I had recently engaged as general secretary a young man of about twenty-two who had come to my notice through the de Lara concerts where one of his compositions had been played. Issuing from a musical family, both his father and grandfather having been conductors of the Carl Rosa Opera Company, Eugene Goossens had plenty of background and example for an operatic career and the only question was whether he could conduct. I entrusted to him the charge of two new operas, and as I did not expect to be on the scene at the probable time of their production, he would be left alone to manage for himself, on the principle of sink or swim. These novelties were The Critic of Stanford and The Boatswain’s Mate of Ethel Smyth, and from the start the resourceful youth comported himself with the baton as if he had been a veteran with a life’s experience behind him. His coolness and facility were phenomenal and he had good need of both, as I do not think any man of his age was ever subjected to such ordeals as those I imposed on him. It was my frequent practice to produce and conduct the opening performances of an opera and then hand it over to my young coadjutor, who had to step into my shoes at any moment and take over without a rehearsal; and many were the times I sent him here and there to conduct a symphony concert, carrying a bundle of scores with which he would make his first acquaintance during the train journey. All this may seem to the orderly soul a little haphazard, but the situation at the time was both trying and complicated: train travel was unreliable and in the interests of several institutions I had taken on more work than I should have done had I foreseen more clearly the troubled course of events. Goossens remained with me over five years, indeed throughout my association with the company, and was an indispensable stand-by, as well as a loyal and devoted colleague.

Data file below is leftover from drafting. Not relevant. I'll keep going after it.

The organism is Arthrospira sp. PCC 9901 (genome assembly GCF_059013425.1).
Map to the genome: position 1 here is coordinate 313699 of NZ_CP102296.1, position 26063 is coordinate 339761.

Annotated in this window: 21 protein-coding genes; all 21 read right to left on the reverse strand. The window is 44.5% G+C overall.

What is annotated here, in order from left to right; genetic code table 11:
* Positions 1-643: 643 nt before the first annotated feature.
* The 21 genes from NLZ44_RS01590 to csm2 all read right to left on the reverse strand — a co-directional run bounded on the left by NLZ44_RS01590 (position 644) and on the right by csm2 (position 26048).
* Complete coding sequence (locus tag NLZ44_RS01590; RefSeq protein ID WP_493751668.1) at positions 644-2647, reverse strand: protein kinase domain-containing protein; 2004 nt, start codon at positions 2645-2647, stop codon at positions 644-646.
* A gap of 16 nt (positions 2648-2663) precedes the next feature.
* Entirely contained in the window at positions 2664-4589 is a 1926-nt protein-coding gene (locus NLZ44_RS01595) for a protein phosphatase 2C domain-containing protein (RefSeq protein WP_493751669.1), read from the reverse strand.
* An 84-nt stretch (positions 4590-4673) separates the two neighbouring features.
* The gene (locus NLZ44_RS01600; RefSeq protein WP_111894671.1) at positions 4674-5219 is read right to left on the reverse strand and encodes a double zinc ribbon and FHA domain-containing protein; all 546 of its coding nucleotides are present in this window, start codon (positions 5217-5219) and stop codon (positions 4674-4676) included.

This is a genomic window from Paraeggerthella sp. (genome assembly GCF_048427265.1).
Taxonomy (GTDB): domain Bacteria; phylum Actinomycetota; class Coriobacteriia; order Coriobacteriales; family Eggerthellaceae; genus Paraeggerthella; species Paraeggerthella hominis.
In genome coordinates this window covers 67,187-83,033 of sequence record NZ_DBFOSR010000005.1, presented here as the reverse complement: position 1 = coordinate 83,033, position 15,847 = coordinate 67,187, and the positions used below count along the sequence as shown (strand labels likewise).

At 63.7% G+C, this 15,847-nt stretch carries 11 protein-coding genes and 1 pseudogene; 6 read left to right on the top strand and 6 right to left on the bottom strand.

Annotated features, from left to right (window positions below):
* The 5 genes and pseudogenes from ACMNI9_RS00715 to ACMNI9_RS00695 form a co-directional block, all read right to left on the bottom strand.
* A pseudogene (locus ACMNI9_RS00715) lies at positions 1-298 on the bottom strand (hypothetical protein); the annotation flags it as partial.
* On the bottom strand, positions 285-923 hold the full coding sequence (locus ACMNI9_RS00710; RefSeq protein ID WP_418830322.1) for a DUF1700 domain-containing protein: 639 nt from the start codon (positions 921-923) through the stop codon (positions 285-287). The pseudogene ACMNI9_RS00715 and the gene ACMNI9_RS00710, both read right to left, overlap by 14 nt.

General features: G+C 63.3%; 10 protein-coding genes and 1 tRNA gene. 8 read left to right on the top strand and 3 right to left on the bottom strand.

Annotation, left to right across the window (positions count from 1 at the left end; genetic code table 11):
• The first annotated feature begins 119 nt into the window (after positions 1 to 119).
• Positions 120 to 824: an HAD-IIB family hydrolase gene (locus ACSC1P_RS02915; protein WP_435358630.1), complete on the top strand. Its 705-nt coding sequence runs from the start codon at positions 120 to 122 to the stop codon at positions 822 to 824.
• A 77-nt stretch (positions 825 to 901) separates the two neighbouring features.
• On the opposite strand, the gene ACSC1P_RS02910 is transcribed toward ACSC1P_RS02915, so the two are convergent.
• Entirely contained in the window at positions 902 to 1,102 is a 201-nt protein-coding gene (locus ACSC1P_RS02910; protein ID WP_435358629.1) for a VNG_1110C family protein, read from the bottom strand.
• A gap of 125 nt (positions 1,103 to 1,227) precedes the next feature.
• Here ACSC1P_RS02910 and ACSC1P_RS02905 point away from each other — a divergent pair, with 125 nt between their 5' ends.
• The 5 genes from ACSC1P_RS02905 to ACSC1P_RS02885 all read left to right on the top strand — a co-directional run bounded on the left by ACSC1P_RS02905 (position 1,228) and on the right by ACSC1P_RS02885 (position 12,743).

An equally fortunate discovery was Hugo Rumbold, a scenic artist of genuine invention, impeccable taste, and unfailing resource. Although I had known him socially for some time prior to this, I had seen nothing of his work, and so far had been under the impression that he was a clever amateur with ideas that might be attractive enough on paper but of little practical use in the theater. But there was nothing of the dilettante about Hugo Rumbold; on the contrary, he was the most absolute professional in his line that I have ever known. While he rarely painted with his own hand, he supervised every square foot of the execution of a scene, took an infinite amount of pains over every detail of the costumery, bootery, and wiggery, and in no theater anywhere, the Comedie Francaise not excepted, have I seen such perfection in head-dress as his. He would experiment laboriously with the lighting plant until he got exactly the effects he wanted, and heavy was his wrath if some careless mechanic ventured at any later performance to vary his plot by the substitution of a single unauthorized shade of color. Such was the personality who arrived just at the right moment to give the decorative side of the new company a touch of distinction and originality ‘that was badly wanted. For a contingent of the singers, although not wanting in talent, were painfully inexperienced and would require many months of arduous work before beginning to settle down as good usable material. A certain young man, who later on became one of the best actors of the lyric theater, startled us all at his debut by solemnly scratching his wig during a charmingly poetic passage addressed to him by another artist on the stage. But the stamp and character which Rumbold introduced to the pictorial side of the company’s work only placed on me the necessity of finding others of like accomplishment to back him up.